In a hot, arid patch of desert in the United Arab Emirates, the future unfolds.
Masdar City, a low-carbon, low-waste, urban development powered entirely by renewable energy, has begun taking shape, fueled by green dreams of clean-energy technology and sustainable development.
Overseen by USC Viterbi School of Engineering alumnus Sultan Ahmed Al Jaber ’97, CEO of Abu Dhabi’s renewable energy company Masdar, the burgeoning city currently has 15 buildings, with several more under construction, designed to reduce energy demand by 56 percent and potable water demand by 54 percent against global sustainability standards. When completed in 2025, the $18 billion project will house 40,000 people in about two square miles.
Everything about Masdar City, from its widespread use of renewable energy sources to recycled building materials, has been done with an eye toward sustainability, energy efficiency and carbon-footprint minimization. Taking advantage of the intense year-round sunlight, photovoltaic panels generate electricity while solar power also provides energy for cooling.
But Masdar City is more than just an environmental oasis in an oil-rich land. Much more. Al Jaber envisions the city of tomorrow becoming a moneymaking incubator for green technology innovation and collaboration. The development’s success, he said, will hasten the country’s economic diversification and transformation into a knowledge-based society.
“The objective behind Masdar City is to create a global clean-technology cluster, a kind of Silicon Valley environment where tech developers, academics, entrepreneurs and companies come together for the development of renewable energy and green technology,” Al Jaber said.
To that end, the Masdar Institute of Science and Technology (MI), the Middle East’s first graduate research institute dedicated to renewable energy and sustainability technologies, opened its doors in 2010. MI, which will produce many of the city’s future entrepreneurs, researchers and thought leaders, was established in partnership with the Massachusetts Institute of Technology.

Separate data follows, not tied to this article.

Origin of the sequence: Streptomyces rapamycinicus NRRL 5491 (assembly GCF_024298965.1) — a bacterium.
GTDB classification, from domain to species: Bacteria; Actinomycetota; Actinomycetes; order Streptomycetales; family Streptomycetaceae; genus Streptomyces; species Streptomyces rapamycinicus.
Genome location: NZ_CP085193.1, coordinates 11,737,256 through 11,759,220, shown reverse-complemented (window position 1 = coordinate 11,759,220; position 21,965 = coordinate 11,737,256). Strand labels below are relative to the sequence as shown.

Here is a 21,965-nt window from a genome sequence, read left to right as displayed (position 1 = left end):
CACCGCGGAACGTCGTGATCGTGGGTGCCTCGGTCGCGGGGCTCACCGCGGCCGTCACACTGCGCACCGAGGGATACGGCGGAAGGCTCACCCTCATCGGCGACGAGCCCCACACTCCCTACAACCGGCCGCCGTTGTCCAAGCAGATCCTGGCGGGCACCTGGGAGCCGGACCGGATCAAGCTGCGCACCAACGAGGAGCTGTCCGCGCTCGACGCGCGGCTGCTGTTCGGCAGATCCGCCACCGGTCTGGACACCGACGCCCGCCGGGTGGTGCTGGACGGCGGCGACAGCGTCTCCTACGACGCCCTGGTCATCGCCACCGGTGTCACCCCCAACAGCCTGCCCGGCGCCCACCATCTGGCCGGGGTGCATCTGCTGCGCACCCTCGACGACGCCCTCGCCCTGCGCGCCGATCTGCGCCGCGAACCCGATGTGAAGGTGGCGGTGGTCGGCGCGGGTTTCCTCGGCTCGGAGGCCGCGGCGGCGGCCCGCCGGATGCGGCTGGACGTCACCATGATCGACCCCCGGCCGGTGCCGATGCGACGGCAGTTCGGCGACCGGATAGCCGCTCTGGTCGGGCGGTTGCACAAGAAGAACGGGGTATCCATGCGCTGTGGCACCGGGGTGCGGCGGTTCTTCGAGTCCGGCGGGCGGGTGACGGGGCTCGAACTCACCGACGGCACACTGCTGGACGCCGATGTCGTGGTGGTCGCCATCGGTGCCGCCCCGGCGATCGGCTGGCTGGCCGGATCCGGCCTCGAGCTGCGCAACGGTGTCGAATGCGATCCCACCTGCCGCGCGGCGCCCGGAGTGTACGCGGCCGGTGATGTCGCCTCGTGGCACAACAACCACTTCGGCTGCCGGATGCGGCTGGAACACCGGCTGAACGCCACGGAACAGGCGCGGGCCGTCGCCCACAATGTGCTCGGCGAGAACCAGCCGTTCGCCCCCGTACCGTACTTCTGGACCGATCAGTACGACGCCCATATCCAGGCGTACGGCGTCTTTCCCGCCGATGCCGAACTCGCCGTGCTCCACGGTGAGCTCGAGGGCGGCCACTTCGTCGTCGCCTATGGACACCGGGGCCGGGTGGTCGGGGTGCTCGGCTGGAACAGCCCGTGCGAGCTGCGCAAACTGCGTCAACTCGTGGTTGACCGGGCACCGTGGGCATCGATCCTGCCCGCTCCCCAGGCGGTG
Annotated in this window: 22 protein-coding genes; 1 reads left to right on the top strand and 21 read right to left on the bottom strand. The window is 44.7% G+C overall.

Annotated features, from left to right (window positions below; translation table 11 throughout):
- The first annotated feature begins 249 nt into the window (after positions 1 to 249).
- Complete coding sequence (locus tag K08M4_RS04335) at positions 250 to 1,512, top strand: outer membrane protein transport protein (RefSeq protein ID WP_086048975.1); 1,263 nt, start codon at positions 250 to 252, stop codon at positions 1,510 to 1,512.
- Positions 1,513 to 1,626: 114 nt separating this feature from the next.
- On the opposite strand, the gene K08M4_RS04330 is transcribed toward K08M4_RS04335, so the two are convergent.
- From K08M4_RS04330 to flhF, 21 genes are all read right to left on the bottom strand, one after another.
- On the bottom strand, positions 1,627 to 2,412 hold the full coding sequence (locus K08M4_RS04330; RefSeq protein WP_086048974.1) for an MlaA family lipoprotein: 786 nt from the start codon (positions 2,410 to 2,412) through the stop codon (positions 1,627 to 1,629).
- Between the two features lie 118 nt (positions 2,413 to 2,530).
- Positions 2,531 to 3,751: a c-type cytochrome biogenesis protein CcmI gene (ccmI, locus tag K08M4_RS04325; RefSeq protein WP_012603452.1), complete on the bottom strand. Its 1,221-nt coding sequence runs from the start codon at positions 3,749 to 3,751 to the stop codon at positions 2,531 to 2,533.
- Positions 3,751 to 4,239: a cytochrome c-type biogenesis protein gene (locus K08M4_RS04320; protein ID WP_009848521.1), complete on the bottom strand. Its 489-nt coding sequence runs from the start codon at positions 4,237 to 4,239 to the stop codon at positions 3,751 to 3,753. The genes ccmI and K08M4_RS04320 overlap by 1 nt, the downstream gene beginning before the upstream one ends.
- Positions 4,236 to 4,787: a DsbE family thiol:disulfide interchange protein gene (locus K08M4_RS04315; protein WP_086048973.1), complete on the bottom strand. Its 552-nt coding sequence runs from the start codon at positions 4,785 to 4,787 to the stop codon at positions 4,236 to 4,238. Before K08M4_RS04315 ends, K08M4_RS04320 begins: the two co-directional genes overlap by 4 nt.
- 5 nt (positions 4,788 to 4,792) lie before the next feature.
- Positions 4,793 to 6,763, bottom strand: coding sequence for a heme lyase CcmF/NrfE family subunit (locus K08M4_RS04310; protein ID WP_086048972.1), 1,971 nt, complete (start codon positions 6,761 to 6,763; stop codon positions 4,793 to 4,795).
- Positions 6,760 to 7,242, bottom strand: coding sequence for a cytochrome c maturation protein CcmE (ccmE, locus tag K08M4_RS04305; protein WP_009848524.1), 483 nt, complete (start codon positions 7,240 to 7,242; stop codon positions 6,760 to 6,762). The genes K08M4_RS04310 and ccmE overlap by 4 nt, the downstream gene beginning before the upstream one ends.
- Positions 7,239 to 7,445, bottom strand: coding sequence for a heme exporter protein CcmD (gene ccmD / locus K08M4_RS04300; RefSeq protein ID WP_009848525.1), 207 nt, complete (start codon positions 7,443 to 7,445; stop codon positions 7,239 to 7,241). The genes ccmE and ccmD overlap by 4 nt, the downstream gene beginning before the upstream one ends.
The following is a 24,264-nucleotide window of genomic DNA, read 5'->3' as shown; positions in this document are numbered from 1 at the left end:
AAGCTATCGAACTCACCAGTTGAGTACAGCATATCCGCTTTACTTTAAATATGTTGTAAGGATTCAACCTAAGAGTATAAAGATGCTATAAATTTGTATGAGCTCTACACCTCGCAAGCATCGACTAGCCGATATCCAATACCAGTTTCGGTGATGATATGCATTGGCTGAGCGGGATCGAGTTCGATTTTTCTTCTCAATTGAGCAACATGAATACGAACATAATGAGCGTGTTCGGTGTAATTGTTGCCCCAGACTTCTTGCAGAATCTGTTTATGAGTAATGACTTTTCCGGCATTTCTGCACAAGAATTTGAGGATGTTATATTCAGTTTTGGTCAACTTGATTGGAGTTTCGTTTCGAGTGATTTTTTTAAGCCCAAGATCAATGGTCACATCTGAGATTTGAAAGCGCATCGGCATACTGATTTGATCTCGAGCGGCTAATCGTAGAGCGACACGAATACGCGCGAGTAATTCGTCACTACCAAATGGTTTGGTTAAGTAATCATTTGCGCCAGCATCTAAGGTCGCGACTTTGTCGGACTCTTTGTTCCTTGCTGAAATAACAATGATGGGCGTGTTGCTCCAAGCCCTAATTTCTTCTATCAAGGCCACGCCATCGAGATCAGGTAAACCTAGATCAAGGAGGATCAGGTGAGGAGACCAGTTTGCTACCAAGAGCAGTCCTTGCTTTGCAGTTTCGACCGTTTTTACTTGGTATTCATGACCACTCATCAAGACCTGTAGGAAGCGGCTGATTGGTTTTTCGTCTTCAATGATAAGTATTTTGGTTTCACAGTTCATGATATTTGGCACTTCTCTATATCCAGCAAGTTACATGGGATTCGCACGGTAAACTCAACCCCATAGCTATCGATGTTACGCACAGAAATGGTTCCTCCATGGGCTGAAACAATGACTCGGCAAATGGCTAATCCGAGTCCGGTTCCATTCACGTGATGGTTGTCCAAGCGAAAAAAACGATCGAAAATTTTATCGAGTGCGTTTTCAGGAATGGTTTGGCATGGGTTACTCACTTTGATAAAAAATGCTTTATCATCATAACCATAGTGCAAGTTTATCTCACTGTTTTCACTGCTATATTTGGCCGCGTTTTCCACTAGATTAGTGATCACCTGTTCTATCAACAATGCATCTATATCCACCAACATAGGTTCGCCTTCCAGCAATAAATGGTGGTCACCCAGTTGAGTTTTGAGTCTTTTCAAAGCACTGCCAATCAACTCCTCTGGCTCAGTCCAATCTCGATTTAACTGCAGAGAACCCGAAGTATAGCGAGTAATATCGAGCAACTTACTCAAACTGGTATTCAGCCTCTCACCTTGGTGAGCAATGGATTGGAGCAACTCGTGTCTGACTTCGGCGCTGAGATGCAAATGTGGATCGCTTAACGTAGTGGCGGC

“It was at USC Viterbi that I learned how through innovation, universities can lead the way in incubating tomorrow’s leaders,” Al Jaber said. “It is a pursuit that I have continued to build on at Masdar as well.”
As a reflection of Masdar’s attractiveness to outsiders, Siemens AG is building its new Middle East headquarters in the city, as is the International Renewable Energy Agency, an intergovernmental agency with more than 150 member states. Mitsubishi also plans to have a future presence in Masdar.
Masdar City, though only in the early stages of construction, has already made a name for itself as an environmental leader. A 10-milliwatt solar photovoltaic plant, the largest such plant in the Middle East, powers MI and other buildings. A huge, hollow tower in the center of town acts as a cooling wind catcher that noticeably reduces temperatures in the city. Treated wastewater is 100 percent recycled for use in landscaping.
Not everything has gone according to script. A water desalinization plant had to be scrapped because of the projected energy needed to clean the exceptionally salty local water.
“We’re learning while doing,” Al Jaber said. “Look, nobody’s done this before, but we want to do it right.”